Jaime Martinez writes in El Diario:
Chaco War and its consequences
The Chaco War between Bolivia and Paraguay began on June 15, 1932 and finished first with an armistice on June 14, 1935, and a peace treaty on July 21, 1938. In that contest died about 50 thousand people in the Bolivian side, and about 40 thousand in the Paraguayan front. The impact of the war that occurred in the two societies was of great human, social, political and economic effect, it shook the foundations of the two nationalities, and forced the most lucid people of both countries to consider whether the sociopolitical direction of their country was right, or whether it was necessary to make a change so that it can take toward a better destiny.
In the case of Bolivia, the young fighters, who had seen and suffered the consequences of the actions of the military and civilian chiefs, during the conflict, began to revise their vision of the country, identified some of the ills that plagued it, they realized it was necessary to modify the old structures and proposed deep changes for Bolivia to come out of the situation it was in, in which, the recent defeat had left the bitter taste of frustration; and at the same time, they realized the deception of those who told them of a rich and powerful country; so, once demobilized, they gathered to find solutions.
Hence the new social and political thought that would extend for about thirty years emerged. The new party founded by young people were positioning in the minds and seduced with their proposals; thus the POR, the PIR, FSB, MNR, which ranged from the Trotskyist Marxism, Stalinism, fascism and nationalism. All of them, in one way or another, proposed the nationalization of mines, the agrarian reform and industrialization of the country.
Along with this comes the indigenous rebellion that claims a better deal for the Indian, because they feel part of the nation; so, in 1936 an agrarian union is founded on Cliza, preaching life changes in agriculture and the attitude of landowners in relation to the farmer. Union that charges such importance that landowners concerned about the situation, decide to buy land and take the rebels out of there, thereby voiding the Indian movement; but [the issue] has been raised and the land question and clearly see the need for reform in land tenure, such as the abolition of the “pongueaje”. [term given to indians that were required to work for the landowners]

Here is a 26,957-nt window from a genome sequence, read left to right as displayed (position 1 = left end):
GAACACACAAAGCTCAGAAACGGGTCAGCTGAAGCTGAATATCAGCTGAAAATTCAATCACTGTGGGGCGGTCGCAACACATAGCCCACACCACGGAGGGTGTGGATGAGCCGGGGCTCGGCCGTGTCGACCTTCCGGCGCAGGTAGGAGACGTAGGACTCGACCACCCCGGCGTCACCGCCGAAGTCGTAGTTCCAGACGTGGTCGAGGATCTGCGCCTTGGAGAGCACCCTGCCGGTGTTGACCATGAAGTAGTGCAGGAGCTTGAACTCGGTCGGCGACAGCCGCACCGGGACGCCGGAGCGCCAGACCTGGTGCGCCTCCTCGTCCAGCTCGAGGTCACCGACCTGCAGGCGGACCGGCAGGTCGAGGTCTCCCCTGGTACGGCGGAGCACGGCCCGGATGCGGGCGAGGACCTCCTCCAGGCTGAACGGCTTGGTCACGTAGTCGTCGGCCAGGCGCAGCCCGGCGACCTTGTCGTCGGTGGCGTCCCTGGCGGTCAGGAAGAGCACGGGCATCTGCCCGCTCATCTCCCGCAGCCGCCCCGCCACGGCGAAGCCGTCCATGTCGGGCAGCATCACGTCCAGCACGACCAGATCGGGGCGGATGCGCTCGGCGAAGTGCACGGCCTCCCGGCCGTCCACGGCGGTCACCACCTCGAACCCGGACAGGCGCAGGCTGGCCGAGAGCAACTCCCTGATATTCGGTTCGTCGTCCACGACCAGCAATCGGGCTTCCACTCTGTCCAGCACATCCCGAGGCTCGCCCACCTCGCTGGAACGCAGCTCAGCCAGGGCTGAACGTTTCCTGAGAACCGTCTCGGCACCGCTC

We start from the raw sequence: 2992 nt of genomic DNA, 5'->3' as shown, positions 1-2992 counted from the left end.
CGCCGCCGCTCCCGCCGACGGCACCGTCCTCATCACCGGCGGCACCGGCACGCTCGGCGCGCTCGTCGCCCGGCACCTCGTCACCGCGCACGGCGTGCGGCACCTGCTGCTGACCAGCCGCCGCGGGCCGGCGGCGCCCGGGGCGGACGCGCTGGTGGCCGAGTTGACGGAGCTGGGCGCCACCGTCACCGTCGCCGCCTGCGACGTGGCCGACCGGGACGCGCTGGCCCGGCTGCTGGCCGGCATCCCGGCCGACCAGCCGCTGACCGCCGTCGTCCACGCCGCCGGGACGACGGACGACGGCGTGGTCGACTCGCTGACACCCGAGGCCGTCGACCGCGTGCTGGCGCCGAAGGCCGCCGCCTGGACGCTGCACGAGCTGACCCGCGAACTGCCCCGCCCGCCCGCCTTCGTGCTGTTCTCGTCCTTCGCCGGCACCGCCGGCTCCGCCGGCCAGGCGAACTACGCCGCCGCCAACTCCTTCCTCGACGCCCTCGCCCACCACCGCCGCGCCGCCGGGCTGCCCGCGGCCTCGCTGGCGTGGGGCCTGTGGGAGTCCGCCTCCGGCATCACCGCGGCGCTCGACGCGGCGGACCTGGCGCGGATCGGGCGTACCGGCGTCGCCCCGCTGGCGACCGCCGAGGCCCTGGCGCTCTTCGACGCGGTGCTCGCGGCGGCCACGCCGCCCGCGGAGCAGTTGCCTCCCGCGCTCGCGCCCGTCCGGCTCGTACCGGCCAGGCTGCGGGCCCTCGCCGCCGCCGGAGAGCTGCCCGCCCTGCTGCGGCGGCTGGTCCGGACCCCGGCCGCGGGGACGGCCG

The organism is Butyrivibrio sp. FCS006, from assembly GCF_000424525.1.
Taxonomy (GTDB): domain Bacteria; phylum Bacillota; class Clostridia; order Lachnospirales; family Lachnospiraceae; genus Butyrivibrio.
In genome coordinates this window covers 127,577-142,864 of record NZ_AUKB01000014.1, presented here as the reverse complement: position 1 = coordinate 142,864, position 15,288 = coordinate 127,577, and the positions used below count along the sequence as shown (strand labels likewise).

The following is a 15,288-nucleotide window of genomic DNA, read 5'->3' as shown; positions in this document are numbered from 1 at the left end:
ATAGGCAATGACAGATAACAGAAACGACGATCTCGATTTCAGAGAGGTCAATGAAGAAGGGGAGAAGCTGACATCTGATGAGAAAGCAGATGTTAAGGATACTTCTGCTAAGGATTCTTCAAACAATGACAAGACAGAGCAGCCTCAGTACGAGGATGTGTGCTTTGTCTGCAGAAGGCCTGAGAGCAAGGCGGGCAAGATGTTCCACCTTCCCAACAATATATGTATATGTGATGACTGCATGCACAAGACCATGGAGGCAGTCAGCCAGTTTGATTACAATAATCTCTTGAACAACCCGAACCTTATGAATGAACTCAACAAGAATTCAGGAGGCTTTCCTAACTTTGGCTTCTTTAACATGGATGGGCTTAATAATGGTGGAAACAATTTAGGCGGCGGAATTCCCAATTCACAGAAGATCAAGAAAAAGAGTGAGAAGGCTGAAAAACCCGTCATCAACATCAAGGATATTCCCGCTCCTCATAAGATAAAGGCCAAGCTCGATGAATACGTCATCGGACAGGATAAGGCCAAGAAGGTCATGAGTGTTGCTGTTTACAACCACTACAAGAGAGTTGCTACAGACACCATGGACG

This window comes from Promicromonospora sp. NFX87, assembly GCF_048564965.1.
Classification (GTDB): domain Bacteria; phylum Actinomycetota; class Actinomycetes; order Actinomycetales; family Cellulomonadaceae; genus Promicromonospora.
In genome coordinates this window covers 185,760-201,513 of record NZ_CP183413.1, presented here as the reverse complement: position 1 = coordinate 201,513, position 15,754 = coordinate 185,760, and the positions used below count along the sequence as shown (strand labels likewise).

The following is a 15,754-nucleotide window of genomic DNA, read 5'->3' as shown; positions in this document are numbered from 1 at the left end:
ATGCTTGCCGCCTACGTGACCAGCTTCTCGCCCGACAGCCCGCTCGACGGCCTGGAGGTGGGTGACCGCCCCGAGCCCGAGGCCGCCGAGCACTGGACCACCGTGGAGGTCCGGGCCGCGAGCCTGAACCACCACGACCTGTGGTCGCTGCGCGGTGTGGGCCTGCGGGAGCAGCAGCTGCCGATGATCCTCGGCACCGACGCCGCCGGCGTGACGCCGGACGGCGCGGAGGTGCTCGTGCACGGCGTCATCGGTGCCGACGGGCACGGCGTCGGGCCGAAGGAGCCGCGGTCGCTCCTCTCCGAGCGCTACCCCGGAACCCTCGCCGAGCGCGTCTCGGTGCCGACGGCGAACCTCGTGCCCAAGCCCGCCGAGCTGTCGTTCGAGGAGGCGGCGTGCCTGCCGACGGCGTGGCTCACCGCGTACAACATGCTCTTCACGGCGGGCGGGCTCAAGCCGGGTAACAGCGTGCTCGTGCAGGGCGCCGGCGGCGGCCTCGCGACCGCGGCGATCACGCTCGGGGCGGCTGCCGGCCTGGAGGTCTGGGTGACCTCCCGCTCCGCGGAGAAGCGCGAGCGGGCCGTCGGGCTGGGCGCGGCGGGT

With all the ups and downs of social process, during the government of Gualberto Villarroel, composed of young officers of RADEPA, in partnership with the MNR, performed the first Bolivian indigenal congress with Chipana Ramos as head of the Indian movement wherein the pongueaje was officially abolished, but in practice, due to the political life of the country, actually was not overcome.
Something similar happened in Paraguay, where Colonel Rafael Franco, in 1936, the State recovers about two million hectares from land owners, especially from the Casado family, owner practically of the Chaco; primarily due to the social unrest that occurred among young war veterans. In addition, both office work as the National Union of Workers of Paraguay is formed, and put into effect a labor law. So Stefanich and Yegros, Franco government officials, form the National Revolutionary Union, on the basis of ex-combatants, which aims to replace the two traditional parties: the liberal and the red; unfortunately, Colonel Ramón Paredes and his troops occupied Asuncion, on August 8, 1937, and begins the end of the so-called revolution.
In our country, also mining unions are formed, despite the strength of the mining companies; a Ministry of Labor is formed, with the labor minister Waldo Alvarez; the Trade Union Confederation of Workers of Bolivia is organized, in short, the social and political life seeks changes in the structure of the country, which will arrive later.